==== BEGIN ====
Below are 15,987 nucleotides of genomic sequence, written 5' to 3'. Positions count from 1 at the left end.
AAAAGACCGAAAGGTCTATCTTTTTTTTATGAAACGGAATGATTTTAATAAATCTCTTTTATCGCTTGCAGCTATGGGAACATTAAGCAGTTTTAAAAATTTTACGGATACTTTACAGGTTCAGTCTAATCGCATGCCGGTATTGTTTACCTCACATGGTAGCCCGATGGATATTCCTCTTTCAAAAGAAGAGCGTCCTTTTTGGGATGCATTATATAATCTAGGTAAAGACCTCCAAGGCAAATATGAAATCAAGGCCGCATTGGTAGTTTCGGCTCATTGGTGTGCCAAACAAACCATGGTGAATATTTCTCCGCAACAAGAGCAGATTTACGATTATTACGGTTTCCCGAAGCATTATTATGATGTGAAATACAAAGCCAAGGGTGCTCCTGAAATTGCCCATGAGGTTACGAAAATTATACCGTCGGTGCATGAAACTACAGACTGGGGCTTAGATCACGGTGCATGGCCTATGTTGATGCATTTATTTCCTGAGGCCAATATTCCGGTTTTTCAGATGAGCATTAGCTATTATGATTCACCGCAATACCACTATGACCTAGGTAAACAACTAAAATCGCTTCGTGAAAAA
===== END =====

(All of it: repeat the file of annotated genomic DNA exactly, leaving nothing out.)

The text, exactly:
Below are 15,987 nucleotides of genomic sequence, written 5' to 3'. Positions count from 1 at the left end.
AAAAGACCGAAAGGTCTATCTTTTTTTTATGAAACGGAATGATTTTAATAAATCTCTTTTATCGCTTGCAGCTATGGGAACATTAAGCAGTTTTAAAAATTTTACGGATACTTTACAGGTTCAGTCTAATCGCATGCCGGTATTGTTTACCTCACATGGTAGCCCGATGGATATTCCTCTTTCAAAAGAAGAGCGTCCTTTTTGGGATGCATTATATAATCTAGGTAAAGACCTCCAAGGCAAATATGAAATCAAGGCCGCATTGGTAGTTTCGGCTCATTGGTGTGCCAAACAAACCATGGTGAATATTTCTCCGCAACAAGAGCAGATTTACGATTATTACGGTTTCCCGAAGCATTATTATGATGTGAAATACAAAGCCAAGGGTGCTCCTGAAATTGCCCATGAGGTTACGAAAATTATACCGTCGGTGCATGAAACTACAGACTGGGGCTTAGATCACGGTGCATGGCCTATGTTGATGCATTTATTTCCTGAGGCCAATATTCCGGTTTTTCAGATGAGCATTAGCTATTATGATTCACCGCAATACCACTATGACCTAGGTAAACAACTAAAATCGCTTCGTGAAAAA